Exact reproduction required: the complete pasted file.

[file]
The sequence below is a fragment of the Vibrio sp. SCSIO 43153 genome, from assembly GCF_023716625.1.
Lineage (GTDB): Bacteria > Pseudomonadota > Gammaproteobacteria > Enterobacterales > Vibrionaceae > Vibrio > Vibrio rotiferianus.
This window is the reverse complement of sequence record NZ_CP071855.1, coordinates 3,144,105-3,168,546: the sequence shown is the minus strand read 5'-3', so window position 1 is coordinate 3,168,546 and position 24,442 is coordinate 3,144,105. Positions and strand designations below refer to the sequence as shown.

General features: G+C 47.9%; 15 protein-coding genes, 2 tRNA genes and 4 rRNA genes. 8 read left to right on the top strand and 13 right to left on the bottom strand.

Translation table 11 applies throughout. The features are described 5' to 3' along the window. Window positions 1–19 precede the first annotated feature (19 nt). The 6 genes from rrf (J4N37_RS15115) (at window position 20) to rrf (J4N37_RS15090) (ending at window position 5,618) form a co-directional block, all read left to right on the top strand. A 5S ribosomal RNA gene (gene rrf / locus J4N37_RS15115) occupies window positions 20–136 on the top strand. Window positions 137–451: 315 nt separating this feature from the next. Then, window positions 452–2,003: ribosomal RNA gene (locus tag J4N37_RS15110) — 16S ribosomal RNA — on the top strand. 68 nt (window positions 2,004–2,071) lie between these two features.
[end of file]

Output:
The sequence below is a fragment of the Vibrio sp. SCSIO 43153 genome, from assembly GCF_023716625.1.
Lineage (GTDB): Bacteria > Pseudomonadota > Gammaproteobacteria > Enterobacterales > Vibrionaceae > Vibrio > Vibrio rotiferianus.
This window is the reverse complement of sequence record NZ_CP071855.1, coordinates 3,144,105-3,168,546: the sequence shown is the minus strand read 5'-3', so window position 1 is coordinate 3,168,546 and position 24,442 is coordinate 3,144,105. Positions and strand designations below refer to the sequence as shown.

General features: G+C 47.9%; 15 protein-coding genes, 2 tRNA genes and 4 rRNA genes. 8 read left to right on the top strand and 13 right to left on the bottom strand.

Translation table 11 applies throughout. The features are described 5' to 3' along the window. Window positions 1–19 precede the first annotated feature (19 nt). The 6 genes from rrf (J4N37_RS15115) (at window position 20) to rrf (J4N37_RS15090) (ending at window position 5,618) form a co-directional block, all read left to right on the top strand. A 5S ribosomal RNA gene (gene rrf / locus J4N37_RS15115) occupies window positions 20–136 on the top strand. Window positions 137–451: 315 nt separating this feature from the next. Then, window positions 452–2,003: ribosomal RNA gene (locus tag J4N37_RS15110) — 16S ribosomal RNA — on the top strand. 68 nt (window positions 2,004–2,071) lie between these two features.